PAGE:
Neither Tracy Barnes-Colliander nor Casey Simons got what they really wanted this winter, which was a trip to Vancouver to compete in the 2010 Olympics.
But after today’s 10/7.5k sprint in Fort Kent, those two have pretty good consolation prizes: a North American biathlon title. Pushing through mushy trails, Barnes-Colliander and Simons were the winners of the first event of the three-race championships here, overcoming fields that included Olympic competitors in both genders.
While Barnes-Colliander had to shoot clean to win her race, Simons found himself still in the thick of things despite three misses in his first of two stages.
There were just six elite competitors in the men’s race, and none of them shot well in their first round, either. In fact, out of all of them, only one, Russell Currier, could knock down even four targets. (Currier squandered his chances with three misses in the final stage) Everyone else had a couple of penalties, and the race was still tight as the skiers left the range.
There’s no scoreboard in Fort Kent, so Simons had no idea where he stood after those misses. All he knew was what he could see, which was a few of his competitors chasing him out on course.
Then, in his second stage, Simons cleaned, hitting all five targets standing, which he said gave him a big boost on his final lap.
Hot on his heels, though, was Walt Shepard. Starting a minute behind, Shepard came into the range for his last shooting stage only to see a stoked Simons leaving—without a single penalty.
“I needed to shoot fast, trying to have a chance to ski with him in the last loop,” Shepard said.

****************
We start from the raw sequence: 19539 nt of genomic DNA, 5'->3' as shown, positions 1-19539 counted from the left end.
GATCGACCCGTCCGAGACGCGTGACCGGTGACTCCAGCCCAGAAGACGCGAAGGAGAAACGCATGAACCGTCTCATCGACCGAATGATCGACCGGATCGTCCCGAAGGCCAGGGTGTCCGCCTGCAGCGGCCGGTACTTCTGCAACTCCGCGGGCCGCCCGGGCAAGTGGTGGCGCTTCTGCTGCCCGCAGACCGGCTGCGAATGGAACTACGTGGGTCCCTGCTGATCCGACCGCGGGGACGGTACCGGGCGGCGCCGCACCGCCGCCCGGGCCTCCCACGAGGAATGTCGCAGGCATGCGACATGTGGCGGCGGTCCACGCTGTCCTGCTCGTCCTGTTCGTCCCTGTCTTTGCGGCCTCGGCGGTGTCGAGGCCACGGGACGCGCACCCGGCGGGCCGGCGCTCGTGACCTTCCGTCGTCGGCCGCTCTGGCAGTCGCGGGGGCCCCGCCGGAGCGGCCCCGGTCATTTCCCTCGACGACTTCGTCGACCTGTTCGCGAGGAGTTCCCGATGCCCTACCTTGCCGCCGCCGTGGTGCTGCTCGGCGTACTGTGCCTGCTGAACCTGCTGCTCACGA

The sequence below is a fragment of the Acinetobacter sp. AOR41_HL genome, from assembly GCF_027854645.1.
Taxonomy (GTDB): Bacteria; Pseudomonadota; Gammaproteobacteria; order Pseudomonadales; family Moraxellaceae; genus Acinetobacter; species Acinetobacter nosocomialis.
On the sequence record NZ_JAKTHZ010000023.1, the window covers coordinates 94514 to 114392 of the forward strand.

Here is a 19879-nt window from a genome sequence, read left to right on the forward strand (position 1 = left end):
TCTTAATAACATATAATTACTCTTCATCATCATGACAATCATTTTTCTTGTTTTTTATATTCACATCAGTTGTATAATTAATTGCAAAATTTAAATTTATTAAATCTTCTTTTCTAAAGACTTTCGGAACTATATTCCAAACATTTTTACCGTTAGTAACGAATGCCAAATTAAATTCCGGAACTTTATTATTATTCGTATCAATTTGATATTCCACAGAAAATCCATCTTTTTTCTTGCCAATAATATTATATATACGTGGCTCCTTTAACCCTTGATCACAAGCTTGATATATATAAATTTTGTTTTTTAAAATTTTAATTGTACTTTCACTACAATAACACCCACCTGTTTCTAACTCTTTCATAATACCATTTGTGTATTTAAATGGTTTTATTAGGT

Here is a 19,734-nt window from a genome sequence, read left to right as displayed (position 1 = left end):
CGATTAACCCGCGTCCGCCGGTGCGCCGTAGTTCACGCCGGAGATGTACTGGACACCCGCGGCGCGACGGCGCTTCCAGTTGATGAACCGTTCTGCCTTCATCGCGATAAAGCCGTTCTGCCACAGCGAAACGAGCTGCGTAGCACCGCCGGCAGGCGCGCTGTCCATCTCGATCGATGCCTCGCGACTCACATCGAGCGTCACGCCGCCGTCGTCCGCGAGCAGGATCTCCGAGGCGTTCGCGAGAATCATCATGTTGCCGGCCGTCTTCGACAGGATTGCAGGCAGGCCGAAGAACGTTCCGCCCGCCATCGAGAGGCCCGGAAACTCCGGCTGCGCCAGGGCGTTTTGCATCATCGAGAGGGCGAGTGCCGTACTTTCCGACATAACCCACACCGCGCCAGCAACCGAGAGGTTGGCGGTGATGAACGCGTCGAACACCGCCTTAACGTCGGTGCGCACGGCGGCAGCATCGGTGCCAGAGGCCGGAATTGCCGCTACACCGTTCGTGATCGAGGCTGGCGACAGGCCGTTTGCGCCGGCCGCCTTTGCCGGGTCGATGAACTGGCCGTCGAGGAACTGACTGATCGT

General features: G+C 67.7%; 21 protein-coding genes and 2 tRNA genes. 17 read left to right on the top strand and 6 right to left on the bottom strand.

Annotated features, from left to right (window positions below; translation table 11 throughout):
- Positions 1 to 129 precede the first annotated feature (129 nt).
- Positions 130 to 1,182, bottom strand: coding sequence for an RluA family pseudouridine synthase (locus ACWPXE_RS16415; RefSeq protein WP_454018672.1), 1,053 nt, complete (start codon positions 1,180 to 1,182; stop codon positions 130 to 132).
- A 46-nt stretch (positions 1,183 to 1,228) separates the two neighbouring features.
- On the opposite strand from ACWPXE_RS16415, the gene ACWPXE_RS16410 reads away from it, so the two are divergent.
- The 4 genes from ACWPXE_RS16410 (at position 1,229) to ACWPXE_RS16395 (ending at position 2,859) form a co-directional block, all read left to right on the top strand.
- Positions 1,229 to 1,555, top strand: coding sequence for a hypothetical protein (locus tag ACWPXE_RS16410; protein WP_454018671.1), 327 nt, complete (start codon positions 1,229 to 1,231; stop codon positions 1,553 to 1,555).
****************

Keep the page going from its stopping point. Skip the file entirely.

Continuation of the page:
With retirement on the horizon at the end of the year, Shepard went for broke, squeezing off five rounds, machine-gun style, in the space of about ten seconds. Amazingly, it almost worked, as he hit four of five targets.
“Not too many races left—gotta go for it,” he said.
But that one miss left Simons with just enough of an opening, and he held off Shepard by nine seconds for the victory. Bill Bowler was third, 26 seconds back, with two penalties.
The two Olympians on the start list, Wynn Roberts and Marc-Andre Bedard, were neutralized, respectively, by poor shooting and the U.S. Department of Homeland Security.
Bedard, a Canadian, was stopped at the border, and without the necessary paperwork to bring his rifle into the U.S., he had to turn around. He still hopes to compete in the races on Saturday and Sunday, according to Pierre Pepin, one of the Canadian coaches.
Roberts said that he never felt good skiing, and as a result, tried to pick things up in shooting.
He emerged from the prone stage relatively unscathed, but then felled himself with four penalties in standing, ending up nearly a minute and a half off Simons’ time.
The women’s race also came down to a two-person duel, between Barnes-Colliander and Claude Godbout, a 23-year-old Canadian who skis for the country’s national development team. Out of nine senior women in the race, they were the only two who could hit more than six targets.
Barnes-Colliander’s clean shooting was enough to put her seven seconds ahead of Godbout, who had one penalty in the standing stage. But while that lone miss quashed Godbout’s chances for a win, she had problems during the prone shooting, as well.